Another prominent example is when a normal benefit recipient turns age 59-½ during the year. Distributions that were made before age 59-½ will most likely reflect a Code “2” for the IRS Distribution Code on the Form 1099-R. Distributions made after age 59-½ will have a Code “7” reflected.
If you are receiving multiple benefits, you may receive multiple Form 1099-Rs for each benefit that is affected by the situations described above.
Form 1099-R Distribution Code for Normal Retirement Benefit Recipients
The IRS defines the use of Distribution Code “7” as a normal distribution from a plan when the benefit recipient is at least 59-½ years old. The IRS requires the use of Code “2” (early distribution, exception applies) for normal distributions from a plan when the benefit recipient is under the age of 59-½.
The IRS considers a distribution prior to age 59-½ to be an early distribution. This should not affect the taxability of your distribution, so for those of you who are affected, we understand there would be no difference in the tax treatment for the two codes. If you have questions on whether it might affect your individual case, you should contact your tax consultant or the IRS.
Tax Excludable Employee Contributions
Most members who made “after-tax” contributions to their retirement account will see a taxable amount reflected in box 2a different than the amount noted in box 1. The difference will be the amount in box 5, which is the amount of your benefit that is excludable from federal taxes.
Benefit recipients who turned age 59-½ during 2013 will receive two Form 1099-Rs. Each Form 1099-R will reflect a gross distribution (box 1), taxable amount (box 2a), and employee contributions (box 5) equal to the applicable period covered by the Form 1099-R. If you receive more than one Form 1099-R, the totals for each Form 1099-R should be combined to determine your total 2013 taxable distribution.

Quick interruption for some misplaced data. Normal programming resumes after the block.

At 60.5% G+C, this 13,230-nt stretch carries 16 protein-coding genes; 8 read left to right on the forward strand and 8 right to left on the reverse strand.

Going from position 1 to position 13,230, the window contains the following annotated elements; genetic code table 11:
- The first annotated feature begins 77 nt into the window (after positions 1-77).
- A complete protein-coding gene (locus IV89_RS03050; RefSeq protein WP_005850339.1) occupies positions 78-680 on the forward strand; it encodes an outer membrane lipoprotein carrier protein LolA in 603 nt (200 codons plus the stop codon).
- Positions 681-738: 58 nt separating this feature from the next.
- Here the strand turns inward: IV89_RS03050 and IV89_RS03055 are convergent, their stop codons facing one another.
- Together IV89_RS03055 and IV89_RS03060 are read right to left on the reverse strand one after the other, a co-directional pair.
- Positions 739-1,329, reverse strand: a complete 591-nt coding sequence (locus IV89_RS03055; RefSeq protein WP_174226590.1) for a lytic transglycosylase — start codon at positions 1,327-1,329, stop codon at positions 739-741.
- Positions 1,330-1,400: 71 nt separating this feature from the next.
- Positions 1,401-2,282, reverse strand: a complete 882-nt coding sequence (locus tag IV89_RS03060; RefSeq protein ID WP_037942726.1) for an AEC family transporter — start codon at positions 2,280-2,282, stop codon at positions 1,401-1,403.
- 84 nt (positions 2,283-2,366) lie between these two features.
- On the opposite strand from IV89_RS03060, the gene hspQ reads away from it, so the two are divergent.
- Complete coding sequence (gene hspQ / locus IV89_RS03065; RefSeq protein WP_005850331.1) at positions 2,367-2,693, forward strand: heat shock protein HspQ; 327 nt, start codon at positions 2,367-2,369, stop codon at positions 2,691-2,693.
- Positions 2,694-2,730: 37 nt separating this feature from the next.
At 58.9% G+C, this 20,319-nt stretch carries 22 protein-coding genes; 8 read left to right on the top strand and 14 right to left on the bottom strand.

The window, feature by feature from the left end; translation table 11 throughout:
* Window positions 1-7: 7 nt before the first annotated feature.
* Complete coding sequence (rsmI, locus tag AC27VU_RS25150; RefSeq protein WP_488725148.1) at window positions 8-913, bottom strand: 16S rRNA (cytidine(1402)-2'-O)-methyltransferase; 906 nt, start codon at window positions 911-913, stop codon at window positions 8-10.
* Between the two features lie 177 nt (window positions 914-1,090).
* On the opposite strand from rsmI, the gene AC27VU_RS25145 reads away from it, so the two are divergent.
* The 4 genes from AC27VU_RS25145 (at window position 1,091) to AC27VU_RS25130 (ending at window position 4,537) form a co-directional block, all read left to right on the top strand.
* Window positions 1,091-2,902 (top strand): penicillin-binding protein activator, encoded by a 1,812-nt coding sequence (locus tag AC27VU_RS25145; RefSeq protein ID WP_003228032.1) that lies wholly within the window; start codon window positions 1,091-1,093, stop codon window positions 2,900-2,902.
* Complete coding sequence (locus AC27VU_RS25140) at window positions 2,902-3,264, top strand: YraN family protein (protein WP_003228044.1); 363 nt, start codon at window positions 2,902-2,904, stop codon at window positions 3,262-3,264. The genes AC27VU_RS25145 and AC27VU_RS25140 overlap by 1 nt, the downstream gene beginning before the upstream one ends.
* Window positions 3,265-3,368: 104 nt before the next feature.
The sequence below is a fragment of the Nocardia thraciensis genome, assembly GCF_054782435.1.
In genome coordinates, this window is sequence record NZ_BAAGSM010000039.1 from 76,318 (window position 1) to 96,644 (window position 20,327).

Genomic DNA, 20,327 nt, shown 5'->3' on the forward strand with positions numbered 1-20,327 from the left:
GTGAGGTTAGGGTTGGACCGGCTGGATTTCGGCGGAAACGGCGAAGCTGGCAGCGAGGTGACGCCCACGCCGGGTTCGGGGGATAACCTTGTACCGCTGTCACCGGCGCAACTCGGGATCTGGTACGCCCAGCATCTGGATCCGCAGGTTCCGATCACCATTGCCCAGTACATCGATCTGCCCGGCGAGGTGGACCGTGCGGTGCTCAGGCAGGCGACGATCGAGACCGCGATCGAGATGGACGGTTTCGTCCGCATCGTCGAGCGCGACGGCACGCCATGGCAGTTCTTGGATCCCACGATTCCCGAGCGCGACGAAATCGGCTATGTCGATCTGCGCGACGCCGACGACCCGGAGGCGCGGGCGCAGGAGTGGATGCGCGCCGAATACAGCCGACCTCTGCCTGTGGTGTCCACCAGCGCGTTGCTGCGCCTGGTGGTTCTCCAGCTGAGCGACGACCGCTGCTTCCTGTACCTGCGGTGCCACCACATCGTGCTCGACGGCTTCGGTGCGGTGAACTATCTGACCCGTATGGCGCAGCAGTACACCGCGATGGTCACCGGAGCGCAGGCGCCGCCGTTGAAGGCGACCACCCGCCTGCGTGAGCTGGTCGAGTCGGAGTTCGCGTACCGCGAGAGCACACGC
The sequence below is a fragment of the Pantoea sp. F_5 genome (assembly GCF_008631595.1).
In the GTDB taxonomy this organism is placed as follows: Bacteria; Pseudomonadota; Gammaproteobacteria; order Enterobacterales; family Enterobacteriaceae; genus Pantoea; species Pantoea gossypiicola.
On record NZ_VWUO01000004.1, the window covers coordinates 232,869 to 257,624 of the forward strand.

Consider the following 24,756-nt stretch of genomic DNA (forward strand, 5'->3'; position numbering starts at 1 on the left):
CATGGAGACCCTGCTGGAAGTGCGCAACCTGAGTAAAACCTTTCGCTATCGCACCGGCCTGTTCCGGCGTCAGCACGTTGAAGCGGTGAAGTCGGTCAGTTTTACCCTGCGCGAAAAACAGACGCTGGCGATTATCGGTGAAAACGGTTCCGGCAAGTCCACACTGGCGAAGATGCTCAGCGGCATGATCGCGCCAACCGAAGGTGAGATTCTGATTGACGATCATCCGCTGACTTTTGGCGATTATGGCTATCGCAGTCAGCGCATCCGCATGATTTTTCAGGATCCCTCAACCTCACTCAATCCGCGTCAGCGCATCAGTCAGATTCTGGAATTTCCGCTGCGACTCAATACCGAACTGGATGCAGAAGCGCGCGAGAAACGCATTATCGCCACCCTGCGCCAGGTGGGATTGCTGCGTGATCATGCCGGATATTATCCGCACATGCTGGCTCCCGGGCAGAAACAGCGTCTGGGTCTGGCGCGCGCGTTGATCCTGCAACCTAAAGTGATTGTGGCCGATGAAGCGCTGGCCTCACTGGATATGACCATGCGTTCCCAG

National Guard/Naval Militia Benefit Distributions
If you take an actuarially determined lump sum distribution from the National Guard Naval Militia Retirement System (NGNMRS) and it is a direct rollover to a traditional IRA, your IRS Distribution Code in box 7 will be “G” and your taxable amount in box 2a will be zero. Any other distribution from the NGNMRS before age 59-½ will have an IRS Distribution Code of “1,” and your distribution will be reported as fully taxable in box 2a. This is because the distributions do not meet the early distribution exception noted in the Internal Revenue Code, Section 72(t)(2) (A)(iv) which requires a series of substantially equal periodic payments to be made for the life or life expectancy of the member. Distributions after age 59-½ will have a distribution code of “7.”
Death Benefit Distributions
If you are a survivor and receive a lump sum death benefit distribution, the IRS Distribution Code in box 7 will be “4,” and the amount reported in box 2a will be the taxable portion of your distribution. If you elect to have the distribution be a direct rollover to a traditional IRA, the distribution code will be “4G” and the taxable amount in box 2a will be zero.
If you are the survivor of a peace officer who died in the line of duty, your taxable amount in box 2a will be zero and the IRS Distribution Code will be “2” or “7” depending on whether you are under or over age 59-½.
Same-Sex Partner Health Benefits – Change in Tax Reporting
Prior to 2011, the Division has reported the imputed income attributable to same-sex partner health benefits on Form 1099-R. The Division has been advised, based on the manner in which these benefits are funded and recent statements by the IRS, that the most appropriate means of reporting this imputed income is on Form W-2. Therefore, effective with the 2011 calendar year, the Division began issuing a Form W-2 to report the amounts of imputed income attributable to your same-sex partner health benefits in addition to Form 1099-R to report your retirement benefits.